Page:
Saunders and Kemmis quickly established a system of news reporting for The Rocky Mountain Echo, which was to stay with the business for decades to come. A format utilized in other papers, local correspondents were used to report on the weekly or monthly happenings from the various rural settlements surrounding Pincher Creek, or of the local community and church organizations. Some of the first outlying districts covered in The Echo included the older ones such as Beauvais Lake, Mountain Mill, Pincher City, Fishburn and Twin Butte. The inaugural August 15th, 1900 issue for instance, carried a progress report from the Fishburn District re the harvesting of hay on the Cochrane Ranch situated between the Belly and Waterton River and for the NWMP’s Kootenai Outpost situated west of the River. Under the eye-catching headline of “Cowley Cullings”, local news items included the re-opening of the Cowley School with Miss Dunlop serving as its teacher and the progress of the annual harvest. Nearby, frontiersman Jonas Jones was making great progress with the Frost and Wood Binder he had just purchased.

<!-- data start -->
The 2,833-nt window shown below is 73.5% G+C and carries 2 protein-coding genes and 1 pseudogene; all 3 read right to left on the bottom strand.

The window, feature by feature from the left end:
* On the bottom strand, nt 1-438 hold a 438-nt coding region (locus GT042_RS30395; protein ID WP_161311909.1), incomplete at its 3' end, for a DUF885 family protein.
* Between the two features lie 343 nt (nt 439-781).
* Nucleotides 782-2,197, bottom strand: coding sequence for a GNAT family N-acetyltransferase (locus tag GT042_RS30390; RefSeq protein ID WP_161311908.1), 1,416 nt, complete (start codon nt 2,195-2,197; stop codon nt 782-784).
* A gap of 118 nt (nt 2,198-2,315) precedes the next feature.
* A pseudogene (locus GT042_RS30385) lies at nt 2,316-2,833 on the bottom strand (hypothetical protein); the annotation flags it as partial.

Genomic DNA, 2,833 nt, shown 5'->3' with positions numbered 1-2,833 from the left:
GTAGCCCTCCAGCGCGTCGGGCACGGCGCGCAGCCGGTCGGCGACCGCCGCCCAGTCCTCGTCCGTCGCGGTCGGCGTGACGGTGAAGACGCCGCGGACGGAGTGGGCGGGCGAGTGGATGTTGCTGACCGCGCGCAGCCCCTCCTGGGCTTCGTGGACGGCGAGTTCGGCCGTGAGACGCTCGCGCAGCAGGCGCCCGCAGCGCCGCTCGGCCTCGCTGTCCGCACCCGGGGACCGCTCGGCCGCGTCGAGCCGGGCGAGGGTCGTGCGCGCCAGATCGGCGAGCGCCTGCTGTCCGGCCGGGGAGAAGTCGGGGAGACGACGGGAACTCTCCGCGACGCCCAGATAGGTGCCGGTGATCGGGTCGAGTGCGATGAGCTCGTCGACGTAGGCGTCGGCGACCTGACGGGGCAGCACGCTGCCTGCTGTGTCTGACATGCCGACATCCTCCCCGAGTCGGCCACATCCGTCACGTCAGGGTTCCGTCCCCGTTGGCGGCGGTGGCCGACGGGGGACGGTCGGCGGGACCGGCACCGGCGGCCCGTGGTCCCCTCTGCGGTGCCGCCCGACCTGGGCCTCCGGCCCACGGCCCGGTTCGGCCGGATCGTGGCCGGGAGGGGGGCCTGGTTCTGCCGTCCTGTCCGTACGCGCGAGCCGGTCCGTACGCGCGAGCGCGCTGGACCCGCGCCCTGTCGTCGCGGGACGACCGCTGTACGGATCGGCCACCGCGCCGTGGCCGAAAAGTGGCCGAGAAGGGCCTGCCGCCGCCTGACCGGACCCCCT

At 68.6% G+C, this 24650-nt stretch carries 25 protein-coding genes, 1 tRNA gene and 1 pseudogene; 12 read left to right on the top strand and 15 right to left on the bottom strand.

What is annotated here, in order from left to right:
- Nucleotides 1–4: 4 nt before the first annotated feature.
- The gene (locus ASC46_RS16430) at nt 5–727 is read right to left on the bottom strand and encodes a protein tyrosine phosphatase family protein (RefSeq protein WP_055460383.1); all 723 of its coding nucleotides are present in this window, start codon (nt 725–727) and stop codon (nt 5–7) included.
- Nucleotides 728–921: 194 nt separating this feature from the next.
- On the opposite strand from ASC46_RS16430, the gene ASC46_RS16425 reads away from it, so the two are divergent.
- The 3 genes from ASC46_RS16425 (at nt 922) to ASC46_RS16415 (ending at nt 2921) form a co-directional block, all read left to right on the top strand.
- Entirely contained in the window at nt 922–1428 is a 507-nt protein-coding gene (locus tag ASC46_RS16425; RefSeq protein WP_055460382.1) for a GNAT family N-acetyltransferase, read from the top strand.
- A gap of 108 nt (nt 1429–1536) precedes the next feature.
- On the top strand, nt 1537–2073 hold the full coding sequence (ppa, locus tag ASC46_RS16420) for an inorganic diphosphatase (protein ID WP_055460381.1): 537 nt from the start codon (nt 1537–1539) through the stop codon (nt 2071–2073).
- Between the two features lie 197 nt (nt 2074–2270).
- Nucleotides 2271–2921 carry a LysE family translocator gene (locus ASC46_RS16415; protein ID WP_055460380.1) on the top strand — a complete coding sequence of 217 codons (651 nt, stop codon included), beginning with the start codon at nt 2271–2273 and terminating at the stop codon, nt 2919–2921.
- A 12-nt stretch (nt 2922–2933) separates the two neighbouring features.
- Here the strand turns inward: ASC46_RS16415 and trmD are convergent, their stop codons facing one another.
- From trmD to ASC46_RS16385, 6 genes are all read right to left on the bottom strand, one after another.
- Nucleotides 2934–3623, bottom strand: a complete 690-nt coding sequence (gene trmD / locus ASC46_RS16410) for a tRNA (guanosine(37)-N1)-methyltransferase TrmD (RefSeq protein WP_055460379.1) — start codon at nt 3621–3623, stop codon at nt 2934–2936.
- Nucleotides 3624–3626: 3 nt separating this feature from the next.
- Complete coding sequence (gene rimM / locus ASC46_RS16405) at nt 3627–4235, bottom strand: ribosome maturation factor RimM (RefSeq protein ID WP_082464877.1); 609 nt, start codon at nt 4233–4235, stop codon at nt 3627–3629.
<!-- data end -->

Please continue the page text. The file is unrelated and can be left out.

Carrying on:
By the 1920s and 1930s most of the old rural school districts and localities within the current boundaries of the Municipal District of Pincher Creek had regular if not weekly news reports within the front, inside or back pages of the Echo for readers to pursue. Highlights from these social columns included the rural community and family events of the past week, weather reports, crop and cattle conditions, and school happenings. Many people of the time thought this was a great way to keep up with the news, from neighbouring districts often isolated by poor roads and by the hard work and long hours put in by the pioneers. Others thought such social reporting to be a bit gossipy, but in retrospect the cumulative record of such news reports has gone a great way in terms of preserving many aspects of our local history.